to fly, for it was very hard to get away from the
battlefield. There were rows of wagons in our rear, in
which the women and children were carried. Poor things!
they had come to see a fine sight, as they thought. But
it turned out to be something very, very different.
ROMAN SOLDIERS IN BATTLE.
C. And what happened to the Queen?
G. It was no fault of hers that she did
not die on the field of battle. If a woman ever sought
 she did. But it was not to be. Towards the end of the
day she was wounded, and fainted with loss of blood.
While she was in this state her charioteer drove her
off the field. It was a long time before she rightly
came to herself. When she did she would have killed
herself; but her servants put everything out of her
reach. You see they wanted to make favour with the
Romans by giving her up to them. The Governor would
have paid a high price, no doubt, if he could have got
hold of her alive. Of course you have read in your
histories about the Roman triumphs, as they call them.
It would have been a fine thing for the Governor to
take such a woman as the Queen through the streets of
Rome. I doubt whether they had ever seen her like
before. However, they did not get their way. She
managed to get at some poison, and killed herself in
C. So that was the end of the great Queen!
And now tell me about my own people.
G. Your grandfather was killed in the
battle, and I was taken prisoner. We were in the same
chariot. Of course I never expected or indeed wished
for anything but death. But they spared my life; I had
been able to save a few people when London was sacked,
and they were grateful for it. One of them in
particular, a very rich knight, made great interest
 with the Governor for me. He found it a very hard
matter, for Paulinus—that was the Governor's name—was
as hard and stern as a man could be. But Paulinus was
recalled,and some one less stern and strict was sent
out in his place. Then I received my pardon, and with
it a share of my property, which, of course, had been
confiscated. At the time I would sooner have died, but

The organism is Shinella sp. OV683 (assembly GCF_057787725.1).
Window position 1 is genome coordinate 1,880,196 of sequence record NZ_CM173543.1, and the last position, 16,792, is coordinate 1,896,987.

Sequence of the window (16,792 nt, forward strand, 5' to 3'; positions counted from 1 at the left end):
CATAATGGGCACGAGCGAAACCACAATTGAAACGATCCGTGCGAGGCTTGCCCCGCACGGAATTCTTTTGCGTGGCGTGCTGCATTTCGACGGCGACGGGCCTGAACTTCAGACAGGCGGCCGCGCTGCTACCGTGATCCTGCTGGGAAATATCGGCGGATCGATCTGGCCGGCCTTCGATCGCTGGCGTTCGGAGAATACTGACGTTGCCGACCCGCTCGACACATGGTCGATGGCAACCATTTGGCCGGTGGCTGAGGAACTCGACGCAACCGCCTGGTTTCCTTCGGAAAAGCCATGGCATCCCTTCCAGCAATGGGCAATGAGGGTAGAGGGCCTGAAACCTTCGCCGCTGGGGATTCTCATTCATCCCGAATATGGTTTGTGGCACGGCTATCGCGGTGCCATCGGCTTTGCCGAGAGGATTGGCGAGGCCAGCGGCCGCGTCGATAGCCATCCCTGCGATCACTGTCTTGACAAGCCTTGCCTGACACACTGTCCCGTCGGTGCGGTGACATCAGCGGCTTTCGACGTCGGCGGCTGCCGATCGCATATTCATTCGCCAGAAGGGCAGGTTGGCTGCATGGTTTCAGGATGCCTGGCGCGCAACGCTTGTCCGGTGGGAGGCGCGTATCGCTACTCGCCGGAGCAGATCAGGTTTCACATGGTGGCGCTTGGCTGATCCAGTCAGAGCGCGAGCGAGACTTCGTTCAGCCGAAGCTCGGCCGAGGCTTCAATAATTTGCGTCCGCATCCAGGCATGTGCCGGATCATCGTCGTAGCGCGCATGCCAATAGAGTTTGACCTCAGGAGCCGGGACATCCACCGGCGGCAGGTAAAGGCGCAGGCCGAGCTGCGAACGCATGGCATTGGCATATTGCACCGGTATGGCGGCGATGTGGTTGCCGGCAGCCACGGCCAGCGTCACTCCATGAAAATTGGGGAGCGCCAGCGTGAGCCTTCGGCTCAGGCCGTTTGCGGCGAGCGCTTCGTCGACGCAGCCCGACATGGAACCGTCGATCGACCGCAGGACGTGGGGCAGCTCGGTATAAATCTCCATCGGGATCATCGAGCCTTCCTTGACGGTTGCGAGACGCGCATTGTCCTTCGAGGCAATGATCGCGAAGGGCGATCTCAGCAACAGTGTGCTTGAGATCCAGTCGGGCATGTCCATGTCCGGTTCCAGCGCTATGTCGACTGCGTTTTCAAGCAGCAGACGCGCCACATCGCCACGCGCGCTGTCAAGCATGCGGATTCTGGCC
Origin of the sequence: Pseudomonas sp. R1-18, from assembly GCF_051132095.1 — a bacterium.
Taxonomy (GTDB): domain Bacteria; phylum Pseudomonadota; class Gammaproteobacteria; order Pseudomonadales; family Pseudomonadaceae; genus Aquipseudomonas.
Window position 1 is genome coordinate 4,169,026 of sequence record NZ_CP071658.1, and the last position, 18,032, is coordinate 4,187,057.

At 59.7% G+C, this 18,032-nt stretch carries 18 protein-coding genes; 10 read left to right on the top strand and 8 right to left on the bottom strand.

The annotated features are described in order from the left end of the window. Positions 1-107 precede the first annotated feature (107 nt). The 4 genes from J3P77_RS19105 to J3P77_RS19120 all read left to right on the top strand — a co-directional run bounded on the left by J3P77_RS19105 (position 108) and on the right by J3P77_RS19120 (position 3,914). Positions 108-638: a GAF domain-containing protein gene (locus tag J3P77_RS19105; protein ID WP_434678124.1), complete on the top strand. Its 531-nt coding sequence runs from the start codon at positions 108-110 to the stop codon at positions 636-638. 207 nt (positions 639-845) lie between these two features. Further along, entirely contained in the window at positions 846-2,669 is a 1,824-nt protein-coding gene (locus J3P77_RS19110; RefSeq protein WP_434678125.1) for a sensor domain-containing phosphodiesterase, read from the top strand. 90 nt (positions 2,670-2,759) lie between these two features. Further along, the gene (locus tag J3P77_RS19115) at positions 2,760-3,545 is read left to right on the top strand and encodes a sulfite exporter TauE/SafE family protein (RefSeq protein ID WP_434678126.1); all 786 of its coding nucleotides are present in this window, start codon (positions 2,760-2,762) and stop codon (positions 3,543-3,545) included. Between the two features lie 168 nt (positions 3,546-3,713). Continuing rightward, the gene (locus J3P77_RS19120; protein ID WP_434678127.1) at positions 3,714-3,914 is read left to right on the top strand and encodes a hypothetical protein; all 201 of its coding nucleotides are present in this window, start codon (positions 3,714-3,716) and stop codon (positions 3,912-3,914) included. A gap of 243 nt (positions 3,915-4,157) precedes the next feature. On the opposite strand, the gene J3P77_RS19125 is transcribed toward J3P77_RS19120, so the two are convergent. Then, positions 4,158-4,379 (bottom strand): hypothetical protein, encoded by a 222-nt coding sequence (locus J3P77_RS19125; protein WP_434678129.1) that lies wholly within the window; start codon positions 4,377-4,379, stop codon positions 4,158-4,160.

afterwards I was reconciled to life. My son, your
grandfather that is, had left a daughter, who was then
a girl of ten years old or so. It was a great comfort
to me to have her with me; she was all that was left to
me, for my second son had died, as I told you, in
Italy. When she was eighteen, she married a Roman
officer, who had bought some property in the island. I
thought that I should spend my last days with her and
her husband, but it was not to be. The year after their
marriage there were awful troubles all over the world,
and they reached even to our poor home out here.
First the Emperor at Rome was killed, or rather driven
to kill himself. Then the general that was chosen to
come after him was murdered by the soldiers in the
streets of Rome. The soldiers of Rome put up an Emperor
of their own, but the army in Germany would not have
him, and chose their own general. He won the victory,
after some very fierce fighting. And then the army in
 East had their turn. Why should not they have their
Emperor, they said, as well as any one else? And it so
happened that they had a really good man at their head.
Vespasian was his name. Many years before he had been a
soldier in this country, and had distinguished himself
very much, and my son-in-law had served under him then,
and had got to like and admire him very much. And now,
as soon as he heard what had happened, nothing would
content him but that he must hurry over to Italy, and
do what he could to help his old chief. I could not
blame him, but all the same I wished with all my heart
that the thought had never entered into his mind. But
he was ambitious, I suppose, as well as grateful. He
had thought that he was content to farm, and hunt, and
fish, but it was not so; as soon as he had the chance
of something more he took it. Well, there was some
sharp fighting in Italy before Vespasian's party won
the day, and my granddaughter's husband went through
all of it without getting as much as a scratch. And
just in the last battle of all, at the very end of the
day, when they were making their way into Rome, he was
killed by a wounded man, who struck at him from the
ground. The news killed my poor granddaughter. You were
born on the day when it arrived, and she just lived
long enough to kiss you.
 Now, my dear boy, you will not wonder that I do not
altogether love these Romans. Still, they are here, and
you must make the best of them. My time is short, and
the future does not concern me; but you have your time
to live, and the better friends you are with your
masters, the more you will prosper.